Here are some of the ways to find success with single-matter budgets by law firms.
1. Have a couple of examples of budgets available to send to law firms (See my post of Dec. 15, 2006.).
2. Develop budget requirements differently for litigated matters and for transactional matters (See my post of Nov. 6, 2005.).
3. Train lawyers and paralegals in the techniques of budget review (See my posts of Aug. 31, 2005: look at the “importance burn rate”; and June 25, 2006: in line with exposure estimates.).
4. Develop policies that govern matter budgets by external counsel (See my posts of Dec. 15, 2005; April 14, 2005: budget adjustments; May 21, 2007; policies of law departments; and March 4, 2008: spend minima to justify budgets.).
5. Ask firms to extend their budget period no more than three months out (See my post of April 27, 2005: don’t budget beyond your headlights.).
6. Consider having firms submit rolling monthly budgets (See my post of Jan. 13, 2008.).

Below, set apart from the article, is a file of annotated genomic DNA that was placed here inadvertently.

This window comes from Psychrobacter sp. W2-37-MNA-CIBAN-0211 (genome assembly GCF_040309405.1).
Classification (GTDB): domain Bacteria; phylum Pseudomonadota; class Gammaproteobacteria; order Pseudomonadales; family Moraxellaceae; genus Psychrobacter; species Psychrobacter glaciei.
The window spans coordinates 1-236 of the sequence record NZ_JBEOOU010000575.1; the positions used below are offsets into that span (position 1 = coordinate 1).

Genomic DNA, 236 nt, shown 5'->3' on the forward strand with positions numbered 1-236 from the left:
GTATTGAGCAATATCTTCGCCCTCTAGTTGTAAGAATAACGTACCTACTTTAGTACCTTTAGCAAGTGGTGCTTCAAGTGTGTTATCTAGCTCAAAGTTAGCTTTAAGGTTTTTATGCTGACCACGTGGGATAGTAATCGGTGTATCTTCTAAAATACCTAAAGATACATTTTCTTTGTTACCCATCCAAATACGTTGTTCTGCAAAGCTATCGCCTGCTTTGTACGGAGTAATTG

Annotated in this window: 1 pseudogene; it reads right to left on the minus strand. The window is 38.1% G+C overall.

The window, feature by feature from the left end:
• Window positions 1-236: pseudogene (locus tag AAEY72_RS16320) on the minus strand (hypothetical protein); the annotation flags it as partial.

7. Emphasize that firms should list and discuss the three or four major tasks that they will handle during the budget period (See my post of Feb. 16, 2006.).
8. Insist that the firm offer three plausible contingencies that would materially affect the budget upward or downward (See my post of Nov. 8, 2007: ask for scenarios.).
9. Require that inside counsel review the budget (See my post of Oct. 19, 2007: inherent tension between firm and department) and modify at least one aspect of it, giving reasons for doing so.
10. Deny payment to firms until their budget has been submitted and improved (See my post of Feb. 18, 2006: how to get budgets from firms.).
11. Track actual spend compared to budgeted expenditures (See my post of Dec. 18, 2006.).
12. Automatically re-budget for the next period by the conclusion of the former budget period, and perhaps hold back overages (See my post of March 1, 2007: bank budget over-runs.).
13. Request budgets only for matters that are likely to cost significant amounts, with that amount possibly varying by practice group (See my post of Nov. 15, 2005: major litigation explained.).
14. State clearly in your outside counsel guidelines your expectations about the budget process.
15. Use the budget and actual data to assess the performance of inside and outside counsel (See my posts of March 24, 2005: analysis of budgeted matters; and June 21, 2006: track cumulative accuracy.)